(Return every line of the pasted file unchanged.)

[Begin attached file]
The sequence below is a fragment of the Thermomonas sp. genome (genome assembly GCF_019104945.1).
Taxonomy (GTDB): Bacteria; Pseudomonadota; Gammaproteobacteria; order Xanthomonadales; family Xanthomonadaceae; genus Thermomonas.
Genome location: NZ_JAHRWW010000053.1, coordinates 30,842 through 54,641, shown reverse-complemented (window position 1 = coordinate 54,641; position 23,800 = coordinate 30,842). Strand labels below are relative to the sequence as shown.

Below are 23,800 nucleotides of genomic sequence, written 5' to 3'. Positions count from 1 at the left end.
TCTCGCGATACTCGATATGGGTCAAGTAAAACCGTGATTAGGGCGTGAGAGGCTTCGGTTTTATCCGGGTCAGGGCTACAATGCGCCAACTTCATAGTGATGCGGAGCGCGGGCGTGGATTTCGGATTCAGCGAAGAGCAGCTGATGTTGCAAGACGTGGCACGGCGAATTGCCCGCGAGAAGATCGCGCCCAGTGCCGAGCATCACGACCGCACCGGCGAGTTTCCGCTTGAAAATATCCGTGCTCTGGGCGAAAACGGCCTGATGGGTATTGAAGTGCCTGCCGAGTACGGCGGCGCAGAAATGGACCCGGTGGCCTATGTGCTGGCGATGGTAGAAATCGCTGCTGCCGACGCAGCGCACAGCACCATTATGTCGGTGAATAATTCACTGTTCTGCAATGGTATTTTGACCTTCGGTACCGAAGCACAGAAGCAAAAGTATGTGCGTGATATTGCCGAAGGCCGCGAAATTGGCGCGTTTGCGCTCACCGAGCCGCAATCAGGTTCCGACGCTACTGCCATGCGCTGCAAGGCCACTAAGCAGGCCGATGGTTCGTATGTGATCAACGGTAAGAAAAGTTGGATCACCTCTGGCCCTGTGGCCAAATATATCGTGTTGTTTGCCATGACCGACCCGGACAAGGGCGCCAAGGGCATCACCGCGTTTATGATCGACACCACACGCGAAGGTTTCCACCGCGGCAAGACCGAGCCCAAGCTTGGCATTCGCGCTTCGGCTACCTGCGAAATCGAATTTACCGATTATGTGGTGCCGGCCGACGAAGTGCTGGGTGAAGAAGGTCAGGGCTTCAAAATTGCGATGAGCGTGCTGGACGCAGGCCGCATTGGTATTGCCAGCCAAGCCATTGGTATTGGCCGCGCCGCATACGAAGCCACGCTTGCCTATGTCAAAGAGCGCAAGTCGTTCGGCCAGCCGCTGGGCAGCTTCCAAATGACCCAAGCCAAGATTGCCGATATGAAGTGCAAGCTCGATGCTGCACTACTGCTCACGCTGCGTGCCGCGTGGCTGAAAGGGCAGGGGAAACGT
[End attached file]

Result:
The sequence below is a fragment of the Thermomonas sp. genome (genome assembly GCF_019104945.1).
Taxonomy (GTDB): Bacteria; Pseudomonadota; Gammaproteobacteria; order Xanthomonadales; family Xanthomonadaceae; genus Thermomonas.
Genome location: NZ_JAHRWW010000053.1, coordinates 30,842 through 54,641, shown reverse-complemented (window position 1 = coordinate 54,641; position 23,800 = coordinate 30,842). Strand labels below are relative to the sequence as shown.

Below are 23,800 nucleotides of genomic sequence, written 5' to 3'. Positions count from 1 at the left end.
TCTCGCGATACTCGATATGGGTCAAGTAAAACCGTGATTAGGGCGTGAGAGGCTTCGGTTTTATCCGGGTCAGGGCTACAATGCGCCAACTTCATAGTGATGCGGAGCGCGGGCGTGGATTTCGGATTCAGCGAAGAGCAGCTGATGTTGCAAGACGTGGCACGGCGAATTGCCCGCGAGAAGATCGCGCCCAGTGCCGAGCATCACGACCGCACCGGCGAGTTTCCGCTTGAAAATATCCGTGCTCTGGGCGAAAACGGCCTGATGGGTATTGAAGTGCCTGCCGAGTACGGCGGCGCAGAAATGGACCCGGTGGCCTATGTGCTGGCGATGGTAGAAATCGCTGCTGCCGACGCAGCGCACAGCACCATTATGTCGGTGAATAATTCACTGTTCTGCAATGGTATTTTGACCTTCGGTACCGAAGCACAGAAGCAAAAGTATGTGCGTGATATTGCCGAAGGCCGCGAAATTGGCGCGTTTGCGCTCACCGAGCCGCAATCAGGTTCCGACGCTACTGCCATGCGCTGCAAGGCCACTAAGCAGGCCGATGGTTCGTATGTGATCAACGGTAAGAAAAGTTGGATCACCTCTGGCCCTGTGGCCAAATATATCGTGTTGTTTGCCATGACCGACCCGGACAAGGGCGCCAAGGGCATCACCGCGTTTATGATCGACACCACACGCGAAGGTTTCCACCGCGGCAAGACCGAGCCCAAGCTTGGCATTCGCGCTTCGGCTACCTGCGAAATCGAATTTACCGATTATGTGGTGCCGGCCGACGAAGTGCTGGGTGAAGAAGGTCAGGGCTTCAAAATTGCGATGAGCGTGCTGGACGCAGGCCGCATTGGTATTGCCAGCCAAGCCATTGGTATTGGCCGCGCCGCATACGAAGCCACGCTTGCCTATGTCAAAGAGCGCAAGTCGTTCGGCCAGCCGCTGGGCAGCTTCCAAATGACCCAAGCCAAGATTGCCGATATGAAGTGCAAGCTCGATGCTGCACTACTGCTCACGCTGCGTGCCGCGTGGCTGAAAGGGCAGGGGAAACGT